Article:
The important aspect of learning over the two days of this seminar are the different platform components and how to adapt a generic qualification strategy for each of these. The Director will cover a range of IT Infrastructures, both cloud and non-cloud, from those found in companies operating globally to isolated or semi-isolated GxP regulated infrastructures.

Angela will cover the following areas at this seminar:

  • How does IT Infrastructure Qualification fit into GaMP5 lifecycle?
  • Quality Management for Infrastructure
  • Risk management for Infrastructure Qualification
  • Installation & Operational Qualification of Infrastructure Components
  • Configuration management and change control of infrastructure components and settings in a highly dynamic environment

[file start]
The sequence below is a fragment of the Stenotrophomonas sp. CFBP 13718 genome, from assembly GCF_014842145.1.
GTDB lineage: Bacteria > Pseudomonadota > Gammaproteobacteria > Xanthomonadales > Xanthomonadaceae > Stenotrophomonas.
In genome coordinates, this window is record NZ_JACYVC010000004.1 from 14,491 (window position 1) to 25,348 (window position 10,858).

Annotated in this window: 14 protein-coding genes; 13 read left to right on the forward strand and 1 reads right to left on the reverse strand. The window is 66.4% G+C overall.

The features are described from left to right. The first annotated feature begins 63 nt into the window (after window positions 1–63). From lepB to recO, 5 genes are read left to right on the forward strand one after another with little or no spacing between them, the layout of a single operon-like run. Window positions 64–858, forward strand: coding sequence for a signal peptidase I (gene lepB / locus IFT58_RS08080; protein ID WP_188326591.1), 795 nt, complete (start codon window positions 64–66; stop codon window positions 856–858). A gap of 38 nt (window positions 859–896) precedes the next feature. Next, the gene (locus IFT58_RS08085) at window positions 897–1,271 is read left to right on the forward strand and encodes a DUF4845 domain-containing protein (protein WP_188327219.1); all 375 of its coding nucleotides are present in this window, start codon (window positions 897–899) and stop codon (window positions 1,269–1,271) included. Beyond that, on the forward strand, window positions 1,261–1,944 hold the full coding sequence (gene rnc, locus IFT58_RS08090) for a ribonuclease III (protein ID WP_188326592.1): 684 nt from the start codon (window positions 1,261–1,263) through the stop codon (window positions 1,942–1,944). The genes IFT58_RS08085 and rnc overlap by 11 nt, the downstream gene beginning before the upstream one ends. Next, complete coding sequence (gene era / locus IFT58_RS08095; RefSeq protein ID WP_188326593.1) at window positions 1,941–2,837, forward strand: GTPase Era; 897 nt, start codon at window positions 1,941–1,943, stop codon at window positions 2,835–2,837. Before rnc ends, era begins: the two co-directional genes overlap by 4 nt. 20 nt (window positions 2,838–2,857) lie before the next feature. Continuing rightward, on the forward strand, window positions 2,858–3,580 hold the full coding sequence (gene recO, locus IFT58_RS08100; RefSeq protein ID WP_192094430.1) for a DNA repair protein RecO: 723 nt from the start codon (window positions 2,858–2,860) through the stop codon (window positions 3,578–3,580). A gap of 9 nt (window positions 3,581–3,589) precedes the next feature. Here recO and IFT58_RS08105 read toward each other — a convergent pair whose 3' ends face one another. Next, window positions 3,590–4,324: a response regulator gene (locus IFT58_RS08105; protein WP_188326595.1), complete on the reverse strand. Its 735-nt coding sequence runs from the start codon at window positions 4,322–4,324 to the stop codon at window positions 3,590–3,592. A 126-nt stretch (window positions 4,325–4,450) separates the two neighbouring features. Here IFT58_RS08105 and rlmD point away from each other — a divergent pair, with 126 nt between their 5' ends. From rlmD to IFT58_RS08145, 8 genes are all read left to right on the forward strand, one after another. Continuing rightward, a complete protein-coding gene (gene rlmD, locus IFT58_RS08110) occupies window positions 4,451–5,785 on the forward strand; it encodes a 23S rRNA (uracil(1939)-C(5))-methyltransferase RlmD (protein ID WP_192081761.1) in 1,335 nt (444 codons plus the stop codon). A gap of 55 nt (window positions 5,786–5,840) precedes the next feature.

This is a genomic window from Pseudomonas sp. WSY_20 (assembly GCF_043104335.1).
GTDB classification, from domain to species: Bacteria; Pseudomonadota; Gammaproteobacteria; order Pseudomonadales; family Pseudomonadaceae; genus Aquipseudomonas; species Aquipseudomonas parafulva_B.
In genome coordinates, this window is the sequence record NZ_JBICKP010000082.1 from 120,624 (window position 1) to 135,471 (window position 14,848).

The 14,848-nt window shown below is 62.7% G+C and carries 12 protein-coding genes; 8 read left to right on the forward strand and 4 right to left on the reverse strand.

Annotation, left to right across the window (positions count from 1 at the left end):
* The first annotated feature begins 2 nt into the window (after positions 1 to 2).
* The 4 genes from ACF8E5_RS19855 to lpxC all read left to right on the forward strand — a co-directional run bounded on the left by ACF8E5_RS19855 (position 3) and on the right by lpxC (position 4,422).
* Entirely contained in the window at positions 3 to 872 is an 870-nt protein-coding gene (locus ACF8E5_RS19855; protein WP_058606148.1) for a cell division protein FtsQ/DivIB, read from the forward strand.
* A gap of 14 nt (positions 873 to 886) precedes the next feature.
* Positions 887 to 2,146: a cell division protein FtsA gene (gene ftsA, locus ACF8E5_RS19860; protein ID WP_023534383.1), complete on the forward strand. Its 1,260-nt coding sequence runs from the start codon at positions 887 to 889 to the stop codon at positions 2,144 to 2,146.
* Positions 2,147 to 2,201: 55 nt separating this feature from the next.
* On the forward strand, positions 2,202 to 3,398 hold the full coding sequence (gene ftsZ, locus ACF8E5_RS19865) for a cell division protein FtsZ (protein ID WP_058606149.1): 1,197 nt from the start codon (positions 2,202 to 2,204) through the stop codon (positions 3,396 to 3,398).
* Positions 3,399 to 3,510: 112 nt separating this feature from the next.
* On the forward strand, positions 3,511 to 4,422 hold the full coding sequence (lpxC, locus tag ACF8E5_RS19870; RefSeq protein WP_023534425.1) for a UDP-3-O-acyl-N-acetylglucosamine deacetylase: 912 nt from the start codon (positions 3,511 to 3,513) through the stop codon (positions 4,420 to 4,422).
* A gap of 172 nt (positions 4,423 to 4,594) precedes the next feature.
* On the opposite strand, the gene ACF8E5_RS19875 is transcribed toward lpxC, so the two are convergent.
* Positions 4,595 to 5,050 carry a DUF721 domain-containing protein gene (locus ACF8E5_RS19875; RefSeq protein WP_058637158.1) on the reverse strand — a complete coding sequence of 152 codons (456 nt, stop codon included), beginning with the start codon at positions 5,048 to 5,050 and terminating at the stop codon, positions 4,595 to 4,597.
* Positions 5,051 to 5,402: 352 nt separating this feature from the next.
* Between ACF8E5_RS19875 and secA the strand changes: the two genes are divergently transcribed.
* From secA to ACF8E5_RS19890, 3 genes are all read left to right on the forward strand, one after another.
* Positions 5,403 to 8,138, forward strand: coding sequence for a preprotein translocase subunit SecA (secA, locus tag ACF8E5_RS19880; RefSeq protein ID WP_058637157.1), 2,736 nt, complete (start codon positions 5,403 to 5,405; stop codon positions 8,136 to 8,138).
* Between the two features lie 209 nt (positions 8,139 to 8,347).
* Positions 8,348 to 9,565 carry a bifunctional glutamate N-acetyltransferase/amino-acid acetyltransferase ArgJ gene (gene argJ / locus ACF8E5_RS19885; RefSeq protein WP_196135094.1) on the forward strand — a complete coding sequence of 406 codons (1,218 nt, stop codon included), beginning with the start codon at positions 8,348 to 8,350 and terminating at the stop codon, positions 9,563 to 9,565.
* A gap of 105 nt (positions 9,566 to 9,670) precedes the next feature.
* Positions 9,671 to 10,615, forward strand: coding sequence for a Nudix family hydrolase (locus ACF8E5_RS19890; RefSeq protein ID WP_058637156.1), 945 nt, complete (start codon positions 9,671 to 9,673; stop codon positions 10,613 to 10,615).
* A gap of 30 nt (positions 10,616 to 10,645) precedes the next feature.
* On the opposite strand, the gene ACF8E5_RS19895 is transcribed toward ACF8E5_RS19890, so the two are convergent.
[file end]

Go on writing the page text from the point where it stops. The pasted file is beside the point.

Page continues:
• Involvement of service provider in critical infrastructure processes
  • Security management in relation to access controls, availability of services and data integrity
  • Backup, restore and disaster recovery of IT infrastructure.

 

Learn from surviving to thriving of a Quality Management System

An efficient and effective Quality Management System (QMS) lies at the heart of a medical device company. Why do so many companies struggle to establish and maintain an efficient and effective QMS? Simple: not only is an efficient and effective QMS necessary to establish quality of the products; it is a regulatory requirement. Regulatory agencies such as the FDA lay heavy and overarching emphasis on a medical device company’ QMS.

At the other end of the spectrum, there are grave consequences to be suffered when a medical device organization fails to put in place an efficient and effective QMS. A weak and faulty QMS can lead all the way from medical device reports to FDA recalls, and from 483s to Warning Letters. And an inefficient QMS results in wasted time, money, and missed opportunities.